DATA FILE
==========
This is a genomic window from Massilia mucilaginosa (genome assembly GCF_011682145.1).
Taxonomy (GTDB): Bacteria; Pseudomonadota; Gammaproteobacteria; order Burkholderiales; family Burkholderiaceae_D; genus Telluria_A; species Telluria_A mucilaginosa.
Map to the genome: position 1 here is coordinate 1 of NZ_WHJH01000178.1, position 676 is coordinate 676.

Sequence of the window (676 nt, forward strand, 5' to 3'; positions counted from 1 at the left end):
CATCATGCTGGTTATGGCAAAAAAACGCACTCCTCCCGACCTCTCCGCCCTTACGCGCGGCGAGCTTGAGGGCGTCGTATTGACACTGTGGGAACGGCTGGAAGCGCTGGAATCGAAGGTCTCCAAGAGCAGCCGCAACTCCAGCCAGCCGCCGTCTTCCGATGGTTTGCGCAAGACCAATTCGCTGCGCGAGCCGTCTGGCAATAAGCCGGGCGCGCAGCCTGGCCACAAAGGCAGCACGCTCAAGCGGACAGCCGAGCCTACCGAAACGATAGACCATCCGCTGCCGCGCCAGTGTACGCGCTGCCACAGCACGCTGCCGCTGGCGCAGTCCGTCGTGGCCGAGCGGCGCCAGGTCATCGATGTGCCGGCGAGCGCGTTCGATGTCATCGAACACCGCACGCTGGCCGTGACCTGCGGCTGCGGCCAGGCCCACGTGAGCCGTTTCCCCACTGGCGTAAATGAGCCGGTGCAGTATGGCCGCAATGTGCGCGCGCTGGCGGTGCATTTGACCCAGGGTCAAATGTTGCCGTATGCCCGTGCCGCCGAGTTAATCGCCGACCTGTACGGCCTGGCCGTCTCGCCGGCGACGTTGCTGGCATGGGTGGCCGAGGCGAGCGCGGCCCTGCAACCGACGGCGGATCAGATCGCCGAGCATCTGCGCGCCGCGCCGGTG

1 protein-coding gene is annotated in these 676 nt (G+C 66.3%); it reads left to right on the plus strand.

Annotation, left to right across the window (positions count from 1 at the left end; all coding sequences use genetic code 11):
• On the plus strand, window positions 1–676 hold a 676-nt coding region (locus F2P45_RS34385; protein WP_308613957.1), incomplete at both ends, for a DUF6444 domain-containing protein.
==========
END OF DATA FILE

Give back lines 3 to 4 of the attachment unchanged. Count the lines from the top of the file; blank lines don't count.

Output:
Map to the genome: position 1 here is coordinate 1 of NZ_WHJH01000178.1, position 676 is coordinate 676.

Sequence of the window (676 nt, forward strand, 5' to 3'; positions counted from 1 at the left end):